The problem with writing any kind of murder mystery in stories based in Solon is picking someone to make the killer.
Maybe, for example, I could assign the role to Gene, the somewhat gruff manager at the time of the Solon American Legion, which is located two buildings and an alley over from my apartment.
Solon’s Legion is one of the best in the state, if not the country. It has a large membership and plenty of people are active. Volunteers cook up some fantastic all-you-can-eat, fund-raising dinners featuring real mashed potatoes and homemade pies. My favorite is the fried-in-lard chicken. The men cook it out back in kettles hanging over open fires. It’s as delicious as it is artery clogging. The wild game feed is a close second. You haven’t lived until you’ve had Rocky Mountain Oysters ala the Legion.
I went to the Legion’s Halloween Costume Party dressed as Rip Van Winkle one year. For a disguise I simply donned the red, one-piece long underwear I wear as a base layer while ice fishing and added a mask that made me look like a hairy old man (this was before I became a hairy old man). The union suit didn’t have a place for money so I stuck a ten and a twenty into my sock. During the course of the evening I spent the ten, but not the bigger bill. The next morning I was distressed to find that the twenty was missing. It wasn’t an astronomical loss but still, twenty bucks is twenty bucks. I wrote the loss off until I ran into Gene the next day.
“Were you the guy dressed in the red underwear?” Gene grumbled. I thought he was going to make some snide comment about how stupid I looked in BVDs so I hesitantly admitted that it was me. Gene did give a condescending remark but as he delivered it he reached into his pocket and pulled out a Jackson. “Here, this fell out of your sock... that’s kind of a dumb place to keep money.”
No, Gene can’t be my villain. Maybe his looks could kill but he’s way too honest.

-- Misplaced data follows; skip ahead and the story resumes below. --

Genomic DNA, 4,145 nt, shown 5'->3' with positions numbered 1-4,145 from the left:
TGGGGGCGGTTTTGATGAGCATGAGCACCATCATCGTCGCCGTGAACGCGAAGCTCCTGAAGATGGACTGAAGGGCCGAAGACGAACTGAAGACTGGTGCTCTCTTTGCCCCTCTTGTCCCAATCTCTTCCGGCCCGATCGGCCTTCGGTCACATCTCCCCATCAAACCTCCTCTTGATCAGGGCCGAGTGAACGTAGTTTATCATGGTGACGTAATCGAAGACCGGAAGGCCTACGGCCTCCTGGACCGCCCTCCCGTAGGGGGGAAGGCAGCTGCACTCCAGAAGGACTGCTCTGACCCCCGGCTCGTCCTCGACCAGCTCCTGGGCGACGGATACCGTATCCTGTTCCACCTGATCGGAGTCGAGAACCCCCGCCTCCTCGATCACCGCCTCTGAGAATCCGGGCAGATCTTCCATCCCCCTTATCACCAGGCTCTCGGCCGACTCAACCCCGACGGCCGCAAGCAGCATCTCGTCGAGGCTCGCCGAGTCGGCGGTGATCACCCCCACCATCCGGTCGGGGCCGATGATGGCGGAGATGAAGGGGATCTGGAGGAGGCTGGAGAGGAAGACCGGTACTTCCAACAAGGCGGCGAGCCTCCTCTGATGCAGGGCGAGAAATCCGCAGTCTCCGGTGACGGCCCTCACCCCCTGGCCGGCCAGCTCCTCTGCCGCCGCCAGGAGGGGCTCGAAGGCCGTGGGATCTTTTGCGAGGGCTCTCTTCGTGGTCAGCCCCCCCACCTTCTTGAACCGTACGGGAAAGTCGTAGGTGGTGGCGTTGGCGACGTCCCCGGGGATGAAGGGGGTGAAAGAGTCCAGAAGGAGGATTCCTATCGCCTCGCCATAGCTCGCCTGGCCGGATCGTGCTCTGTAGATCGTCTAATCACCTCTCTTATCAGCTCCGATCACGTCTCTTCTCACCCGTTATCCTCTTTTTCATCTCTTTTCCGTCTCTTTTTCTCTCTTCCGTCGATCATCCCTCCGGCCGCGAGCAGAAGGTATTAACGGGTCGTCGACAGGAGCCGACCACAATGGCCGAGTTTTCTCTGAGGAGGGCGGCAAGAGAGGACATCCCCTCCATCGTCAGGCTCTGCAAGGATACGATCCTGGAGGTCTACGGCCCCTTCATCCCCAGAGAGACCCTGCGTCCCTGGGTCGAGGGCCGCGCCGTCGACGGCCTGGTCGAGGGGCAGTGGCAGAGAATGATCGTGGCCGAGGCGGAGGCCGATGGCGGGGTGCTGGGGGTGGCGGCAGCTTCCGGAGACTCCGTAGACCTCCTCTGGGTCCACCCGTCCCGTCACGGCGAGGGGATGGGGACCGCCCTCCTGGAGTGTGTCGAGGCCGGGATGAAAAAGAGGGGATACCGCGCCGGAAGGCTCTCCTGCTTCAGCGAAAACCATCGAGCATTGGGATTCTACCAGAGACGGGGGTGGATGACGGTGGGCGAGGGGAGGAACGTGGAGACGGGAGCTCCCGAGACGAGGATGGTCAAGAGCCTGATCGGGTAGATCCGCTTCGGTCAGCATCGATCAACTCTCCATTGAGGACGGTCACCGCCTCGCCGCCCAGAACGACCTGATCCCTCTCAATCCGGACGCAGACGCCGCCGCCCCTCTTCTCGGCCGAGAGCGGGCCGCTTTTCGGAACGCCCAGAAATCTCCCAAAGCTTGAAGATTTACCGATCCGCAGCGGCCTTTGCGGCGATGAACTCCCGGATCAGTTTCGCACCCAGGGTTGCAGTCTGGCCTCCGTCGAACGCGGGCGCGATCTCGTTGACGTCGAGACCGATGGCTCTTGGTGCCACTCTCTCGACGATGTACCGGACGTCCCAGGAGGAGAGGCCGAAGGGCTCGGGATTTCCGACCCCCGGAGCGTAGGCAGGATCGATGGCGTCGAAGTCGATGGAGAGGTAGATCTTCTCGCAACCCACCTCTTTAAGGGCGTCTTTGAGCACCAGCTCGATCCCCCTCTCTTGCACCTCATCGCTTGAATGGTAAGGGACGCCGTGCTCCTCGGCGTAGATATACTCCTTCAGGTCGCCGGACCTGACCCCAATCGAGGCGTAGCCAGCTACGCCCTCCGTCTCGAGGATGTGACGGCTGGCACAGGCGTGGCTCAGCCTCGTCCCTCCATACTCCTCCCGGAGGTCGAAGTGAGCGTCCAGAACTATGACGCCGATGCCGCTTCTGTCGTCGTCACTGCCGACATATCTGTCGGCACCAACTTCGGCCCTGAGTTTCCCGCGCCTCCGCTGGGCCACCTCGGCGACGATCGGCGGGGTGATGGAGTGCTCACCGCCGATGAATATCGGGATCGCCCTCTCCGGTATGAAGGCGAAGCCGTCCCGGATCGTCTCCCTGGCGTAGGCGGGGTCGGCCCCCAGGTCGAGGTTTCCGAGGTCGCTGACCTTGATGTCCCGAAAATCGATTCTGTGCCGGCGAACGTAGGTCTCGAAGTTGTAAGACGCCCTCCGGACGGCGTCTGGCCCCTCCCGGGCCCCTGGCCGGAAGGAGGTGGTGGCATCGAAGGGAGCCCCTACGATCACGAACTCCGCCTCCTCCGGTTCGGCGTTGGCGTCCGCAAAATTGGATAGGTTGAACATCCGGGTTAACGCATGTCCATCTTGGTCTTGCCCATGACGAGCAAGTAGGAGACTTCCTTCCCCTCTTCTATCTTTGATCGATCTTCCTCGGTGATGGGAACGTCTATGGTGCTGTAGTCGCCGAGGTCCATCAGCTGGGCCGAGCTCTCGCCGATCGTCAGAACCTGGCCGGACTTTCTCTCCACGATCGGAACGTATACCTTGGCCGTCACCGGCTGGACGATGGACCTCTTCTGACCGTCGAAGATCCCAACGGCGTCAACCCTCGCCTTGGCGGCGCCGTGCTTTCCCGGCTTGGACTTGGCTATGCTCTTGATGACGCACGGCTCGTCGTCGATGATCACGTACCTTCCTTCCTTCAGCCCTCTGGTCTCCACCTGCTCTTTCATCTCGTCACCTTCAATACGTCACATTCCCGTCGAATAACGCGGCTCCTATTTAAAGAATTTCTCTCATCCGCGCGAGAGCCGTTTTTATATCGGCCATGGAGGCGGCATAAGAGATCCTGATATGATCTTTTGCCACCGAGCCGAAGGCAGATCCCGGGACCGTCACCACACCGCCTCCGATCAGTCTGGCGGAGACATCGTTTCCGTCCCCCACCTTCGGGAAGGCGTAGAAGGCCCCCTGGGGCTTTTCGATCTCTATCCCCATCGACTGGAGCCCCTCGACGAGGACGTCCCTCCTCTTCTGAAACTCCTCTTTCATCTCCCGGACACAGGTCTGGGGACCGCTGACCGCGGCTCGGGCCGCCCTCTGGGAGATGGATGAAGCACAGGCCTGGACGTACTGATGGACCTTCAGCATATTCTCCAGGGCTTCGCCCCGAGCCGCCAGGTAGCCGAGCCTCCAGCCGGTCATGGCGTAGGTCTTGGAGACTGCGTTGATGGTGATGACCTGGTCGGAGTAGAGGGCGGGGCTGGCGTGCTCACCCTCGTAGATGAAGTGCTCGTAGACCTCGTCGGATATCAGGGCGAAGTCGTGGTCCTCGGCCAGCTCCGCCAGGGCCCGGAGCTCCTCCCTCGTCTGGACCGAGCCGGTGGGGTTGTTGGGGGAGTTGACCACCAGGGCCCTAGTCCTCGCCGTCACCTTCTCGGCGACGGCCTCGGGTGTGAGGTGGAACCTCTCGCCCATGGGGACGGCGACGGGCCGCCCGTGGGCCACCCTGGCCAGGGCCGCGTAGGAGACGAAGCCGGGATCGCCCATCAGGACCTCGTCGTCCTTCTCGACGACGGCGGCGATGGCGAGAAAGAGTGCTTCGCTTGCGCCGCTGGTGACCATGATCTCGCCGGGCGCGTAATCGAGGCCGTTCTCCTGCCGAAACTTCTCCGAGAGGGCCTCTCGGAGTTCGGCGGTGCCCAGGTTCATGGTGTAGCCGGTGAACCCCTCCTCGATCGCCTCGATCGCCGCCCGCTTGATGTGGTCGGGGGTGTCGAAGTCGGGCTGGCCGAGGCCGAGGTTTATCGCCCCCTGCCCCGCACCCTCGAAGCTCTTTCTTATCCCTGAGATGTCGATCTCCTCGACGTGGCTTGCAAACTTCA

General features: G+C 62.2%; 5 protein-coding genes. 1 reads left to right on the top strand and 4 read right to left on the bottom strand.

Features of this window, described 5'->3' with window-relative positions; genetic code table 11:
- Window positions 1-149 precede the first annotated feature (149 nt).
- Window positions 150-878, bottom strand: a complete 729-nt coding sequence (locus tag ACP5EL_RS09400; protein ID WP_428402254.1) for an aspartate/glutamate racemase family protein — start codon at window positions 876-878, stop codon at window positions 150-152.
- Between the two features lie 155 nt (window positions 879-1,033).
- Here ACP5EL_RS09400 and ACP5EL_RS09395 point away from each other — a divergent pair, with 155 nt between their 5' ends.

Or maybe I could make a villainess of Delores or Carolyn. The later owns and operates the Solon Trustworthy Hardware store, and the former is her long-time sales clerk.
I love the hardware store. They have everything in the world tucked around on cluttered shelves but you never have to look for anything. Just ask the kindly ladies and they’ll seek out whatever your heart desires. Need a cold-forged wing nut with a washer base for a 5/32” fine thread screw? They’ll pull it out of an array of nuts that they keep carefully inventoried. A light bulb for the headlight on an antique Schwinn Cruiser? No problem, it’s right over here. The more obscure the item, the better the chance that it will have the same price tag they put on it two decades earlier.
I thought I caught the ladies doing something illicit one time. They didn’t hear the door chime and I walked up upon them unexpectedly. They had their backs to me and they were looking with such concentration at a magazine that they didn’t notice me approach, something very unusual as they typically are very attentive to customers. I cleared my throat and they jumped, turned towards me with faces turning as red as the dusty Radio Flyer on the shelf behind them. Carolyn clumsily hid whatever they were perusing behind her back and asked if she could help me.
“You two are so busted,” I said in my most authoritative voice, “what have you got there?” Caroline slowly brought the magazine out to show me, like a teenage girl caught with a pack of cigarettes. It turned out not to be a magazine at all but a catalog, an Avon Catalog to be specific, opened to this year’s new lipstick shades.
No, it’d be too big of stretch to cast them as wanton killers unless I plagiarized “Arsenic and Old Lace.” But then again Carolyn does have a resemblance to Josephine Hull, and I could play the part of Cary Grant.